Friday, 9 September 2011


Wednesday 31st September
I had been dreading negotiating Astrakhan's warren of streets to reach the Volga river crossing, not to mention finding a suitable hotel to complete our necessary 5 day registration in Russia. So I was delighted when Matt and Rowena's friend Brian, who was moving to a post in Moscow, promised he would sort something out with their office in Astrakhan. Colleague Vladimir proved to be a Mr Fixit supreme, and we were met on the outskirts of Astrakhan by highly efficient interpreter Olga and driver Sergei. As it transpired that the hotel was a long way away on the other side of Astrakhan and the temperature was about 40degreesC, we loaded up both horses into the lorry, and followed Sergei and Olga to a lovely little hotel in a charming location on a quiet tree-lined street overlooking a canal.

We had air-conditioned rooms with spotless shower rooms, though in true ex-Soviet style, no plug for the sink, and the hot water took about a quarter of an hour to come through. And the impressive looking bar in the restaurant had no booze. But the staff could not have been more helpful, and the horses were in heaven in the grassy yard behind.
And all within walking distance of the centre of Astrakhan.
Our street had some beautiful old crumbling houses which reminded one that this has been an established settlement for centuries. My first aim in the morning was to find somewhere to change the SIM cards for my mobile and dongle. I was struggling to communicate with the shop assistant when fortuitously it turned out that the lady beside me was an English teacher. Tamara took me in hand, marched me off to the relevant shop and sorted me out!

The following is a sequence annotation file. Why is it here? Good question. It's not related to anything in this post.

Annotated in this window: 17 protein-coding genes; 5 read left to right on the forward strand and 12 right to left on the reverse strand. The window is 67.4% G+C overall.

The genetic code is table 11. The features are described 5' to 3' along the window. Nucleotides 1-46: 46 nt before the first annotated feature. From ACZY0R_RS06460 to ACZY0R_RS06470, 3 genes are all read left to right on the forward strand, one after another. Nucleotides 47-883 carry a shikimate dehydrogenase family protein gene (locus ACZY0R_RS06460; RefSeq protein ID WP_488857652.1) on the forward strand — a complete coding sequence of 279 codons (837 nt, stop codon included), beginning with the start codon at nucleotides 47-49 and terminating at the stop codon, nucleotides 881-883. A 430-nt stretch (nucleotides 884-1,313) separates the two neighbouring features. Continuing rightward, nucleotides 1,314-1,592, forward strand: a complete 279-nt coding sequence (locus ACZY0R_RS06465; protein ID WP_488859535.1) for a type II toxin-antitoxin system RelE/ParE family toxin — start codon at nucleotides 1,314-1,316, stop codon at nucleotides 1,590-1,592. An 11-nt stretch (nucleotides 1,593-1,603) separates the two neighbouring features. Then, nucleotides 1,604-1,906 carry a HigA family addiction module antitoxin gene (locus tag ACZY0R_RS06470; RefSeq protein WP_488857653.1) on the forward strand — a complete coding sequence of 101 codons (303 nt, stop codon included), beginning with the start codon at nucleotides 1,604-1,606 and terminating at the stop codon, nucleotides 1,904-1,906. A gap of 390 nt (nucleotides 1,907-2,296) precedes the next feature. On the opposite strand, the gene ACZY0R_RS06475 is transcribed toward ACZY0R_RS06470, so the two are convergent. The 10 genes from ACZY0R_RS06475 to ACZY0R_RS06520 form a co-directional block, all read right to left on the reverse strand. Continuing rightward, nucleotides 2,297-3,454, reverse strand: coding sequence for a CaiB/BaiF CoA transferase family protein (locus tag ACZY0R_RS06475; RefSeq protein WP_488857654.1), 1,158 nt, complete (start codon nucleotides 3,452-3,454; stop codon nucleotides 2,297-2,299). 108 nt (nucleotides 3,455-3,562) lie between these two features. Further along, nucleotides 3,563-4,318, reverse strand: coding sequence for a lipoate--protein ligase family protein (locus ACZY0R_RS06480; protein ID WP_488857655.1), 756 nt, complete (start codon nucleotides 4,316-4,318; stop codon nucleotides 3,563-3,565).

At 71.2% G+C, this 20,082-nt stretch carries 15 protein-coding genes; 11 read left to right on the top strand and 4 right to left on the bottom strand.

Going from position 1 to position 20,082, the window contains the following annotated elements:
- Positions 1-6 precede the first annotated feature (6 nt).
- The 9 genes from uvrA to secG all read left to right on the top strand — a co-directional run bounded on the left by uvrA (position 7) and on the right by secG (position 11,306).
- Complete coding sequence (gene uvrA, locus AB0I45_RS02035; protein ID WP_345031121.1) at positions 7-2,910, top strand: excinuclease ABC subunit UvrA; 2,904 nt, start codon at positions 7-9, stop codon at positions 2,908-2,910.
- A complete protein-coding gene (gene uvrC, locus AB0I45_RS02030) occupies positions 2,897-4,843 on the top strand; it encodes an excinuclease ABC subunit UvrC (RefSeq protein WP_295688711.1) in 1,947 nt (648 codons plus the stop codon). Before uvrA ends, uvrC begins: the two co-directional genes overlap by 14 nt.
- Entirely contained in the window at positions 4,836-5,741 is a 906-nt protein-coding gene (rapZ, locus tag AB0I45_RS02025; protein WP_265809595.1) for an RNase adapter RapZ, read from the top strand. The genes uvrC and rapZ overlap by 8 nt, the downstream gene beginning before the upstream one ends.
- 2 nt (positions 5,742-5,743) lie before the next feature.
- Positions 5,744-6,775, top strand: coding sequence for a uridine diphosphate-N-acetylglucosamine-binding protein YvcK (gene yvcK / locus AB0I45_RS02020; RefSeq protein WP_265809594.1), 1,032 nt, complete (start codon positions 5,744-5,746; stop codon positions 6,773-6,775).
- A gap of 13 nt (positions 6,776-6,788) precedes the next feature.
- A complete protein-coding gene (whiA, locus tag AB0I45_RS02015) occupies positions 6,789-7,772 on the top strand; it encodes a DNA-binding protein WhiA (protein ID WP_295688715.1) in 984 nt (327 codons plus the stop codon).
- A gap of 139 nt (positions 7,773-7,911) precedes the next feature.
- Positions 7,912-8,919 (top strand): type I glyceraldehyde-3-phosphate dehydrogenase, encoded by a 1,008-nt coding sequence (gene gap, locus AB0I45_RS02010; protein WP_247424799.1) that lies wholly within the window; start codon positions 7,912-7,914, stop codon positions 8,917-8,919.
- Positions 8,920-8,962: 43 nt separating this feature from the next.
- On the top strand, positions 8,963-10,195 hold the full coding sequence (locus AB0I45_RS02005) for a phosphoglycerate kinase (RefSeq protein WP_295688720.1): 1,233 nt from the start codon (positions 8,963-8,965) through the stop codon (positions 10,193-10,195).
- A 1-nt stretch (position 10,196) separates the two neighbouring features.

Astrakhan is a most attractive city, and I wandered through a neat lawned municipal park full of trees, flowers and statues, to the Kremlin - no, I did not wander as far as Moscow. Kremlin in fact means fort in Russian, and Astrakhan has been a fortified site for centuries. The Astrakhan Kremlin is a most impressive place surrounded by great white walls and seven watch towers. It was apparently built on the orders of Ivan the Terrible in place of an older fortress, with regards to which my guide book graphically stated ' This fortress was constructed in due time as only discrepancy between the Crimean khanate and the Turkish Empire buggered up their joint crusade against Astrakhan'.

Hopefully this resigned class of Russian schoolchildren 'doing' the Kremlin were not being given the same take on Astrakhan history.

Then it was back to the hotel as Vladimir had sorted out an excellent local farrier to shoe the horses ( no-one was available in Atyrau) and also a visit by local Astrakhan TV. Quite an unusual interview even for me, as the young lady journalist spoke no English, so an English speaker in their office asked me the questions over a mobile phone and then I answered them into the camera!

The wedding cake. Baurzhan poses in front of the green, gold and white confection of the Cathedral of the Assumption in the Astrakhan Kremlin. Surprising to come across St George and dragon here, or should I know better?

War and Peace Does this waterless fountain show the Astrakhan version of a headless chicken?


  1. Amazing so beautiful, history, horses, and your story. Thank you. Greetings from Australia.

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